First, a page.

And no, it's not just 'type your question into our computer and read the answer'. If it was, we'd probably include the database on the CD. Of course, since lUsers don't ever read the documentation or help files anyway...
StarChaser, Jun 22 2001
  

       This could be approached from a more positive light... and possibly do some good.   

       It really could be a rating of technical ability (as opposed to human kindness quotent or other important items) that would help a tech know what level to start out with a support call. If the system pops up "newbie, nice" then you can be polite, chatty and make sure you specify every mouse click and key press. If it says "newbie, asshole" you can be cooly professonal, with the recorder on, and get them finished ASAP (which is what an asshole newbie wants anyway). If it says "techgod, angered" you can apologize, and esc the call to the next level without wasteing time.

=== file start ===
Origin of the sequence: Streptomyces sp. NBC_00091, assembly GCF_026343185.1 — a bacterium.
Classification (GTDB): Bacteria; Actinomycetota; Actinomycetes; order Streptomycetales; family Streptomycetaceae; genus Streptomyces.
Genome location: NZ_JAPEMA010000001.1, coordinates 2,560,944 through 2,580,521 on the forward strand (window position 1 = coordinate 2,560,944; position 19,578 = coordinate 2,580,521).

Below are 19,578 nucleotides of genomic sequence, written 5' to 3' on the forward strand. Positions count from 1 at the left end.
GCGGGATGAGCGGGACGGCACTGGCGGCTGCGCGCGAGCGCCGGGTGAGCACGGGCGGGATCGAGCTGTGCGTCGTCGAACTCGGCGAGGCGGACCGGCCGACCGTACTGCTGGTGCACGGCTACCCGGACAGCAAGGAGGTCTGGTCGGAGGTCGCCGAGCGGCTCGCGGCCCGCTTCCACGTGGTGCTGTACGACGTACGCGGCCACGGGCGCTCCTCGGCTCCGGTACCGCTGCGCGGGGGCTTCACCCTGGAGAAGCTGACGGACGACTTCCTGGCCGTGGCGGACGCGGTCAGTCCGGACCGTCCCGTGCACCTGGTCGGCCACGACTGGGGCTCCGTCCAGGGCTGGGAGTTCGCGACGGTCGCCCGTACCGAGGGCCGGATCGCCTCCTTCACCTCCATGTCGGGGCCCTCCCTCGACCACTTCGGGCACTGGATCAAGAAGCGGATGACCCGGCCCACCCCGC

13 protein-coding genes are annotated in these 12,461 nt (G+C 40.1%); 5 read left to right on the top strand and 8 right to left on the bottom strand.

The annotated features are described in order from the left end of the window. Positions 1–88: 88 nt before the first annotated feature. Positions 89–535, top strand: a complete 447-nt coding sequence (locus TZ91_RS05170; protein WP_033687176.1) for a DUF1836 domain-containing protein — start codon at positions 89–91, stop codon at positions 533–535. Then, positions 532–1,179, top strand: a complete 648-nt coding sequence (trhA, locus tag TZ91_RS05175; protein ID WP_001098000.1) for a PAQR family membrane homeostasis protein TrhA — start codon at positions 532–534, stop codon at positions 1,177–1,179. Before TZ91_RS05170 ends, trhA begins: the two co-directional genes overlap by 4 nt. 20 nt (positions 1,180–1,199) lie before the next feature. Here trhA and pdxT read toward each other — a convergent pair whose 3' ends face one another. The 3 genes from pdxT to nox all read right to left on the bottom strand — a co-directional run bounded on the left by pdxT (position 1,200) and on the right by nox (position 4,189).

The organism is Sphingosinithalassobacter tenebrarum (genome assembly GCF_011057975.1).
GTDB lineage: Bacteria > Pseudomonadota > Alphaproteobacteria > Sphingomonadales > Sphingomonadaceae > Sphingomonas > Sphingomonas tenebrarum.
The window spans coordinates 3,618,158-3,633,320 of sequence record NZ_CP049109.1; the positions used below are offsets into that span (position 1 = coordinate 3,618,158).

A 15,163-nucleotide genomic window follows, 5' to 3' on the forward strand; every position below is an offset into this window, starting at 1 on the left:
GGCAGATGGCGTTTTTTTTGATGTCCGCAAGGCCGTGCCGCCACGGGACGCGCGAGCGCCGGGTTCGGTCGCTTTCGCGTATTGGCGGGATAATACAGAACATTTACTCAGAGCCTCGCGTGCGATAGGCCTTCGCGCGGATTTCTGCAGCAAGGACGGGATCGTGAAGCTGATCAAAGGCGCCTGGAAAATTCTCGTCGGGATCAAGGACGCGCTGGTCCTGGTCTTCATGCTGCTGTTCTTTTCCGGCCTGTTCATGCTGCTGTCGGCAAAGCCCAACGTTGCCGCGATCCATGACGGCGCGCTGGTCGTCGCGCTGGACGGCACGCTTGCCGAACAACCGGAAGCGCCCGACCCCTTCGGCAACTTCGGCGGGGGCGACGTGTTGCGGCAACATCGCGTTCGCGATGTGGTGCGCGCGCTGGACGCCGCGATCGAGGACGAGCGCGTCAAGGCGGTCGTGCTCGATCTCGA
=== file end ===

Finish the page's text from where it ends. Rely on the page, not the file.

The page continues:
I even think that a system could be implemented for rating each call after the call is done... the phone system just hangs on a sec after the caller hangs up and asks you to rate the callers technical ability from 1 to 9 and the callers personallity from 1 (asshole) to 9 (sweetheart).   

       Maybe the same system could be used to allow the caller to rate the tech... sort of like the ebay feedback system.
James Newton, Aug 19 2002
  

       An awesome idea! Where do I get one?
bspollard, Dec 05 2002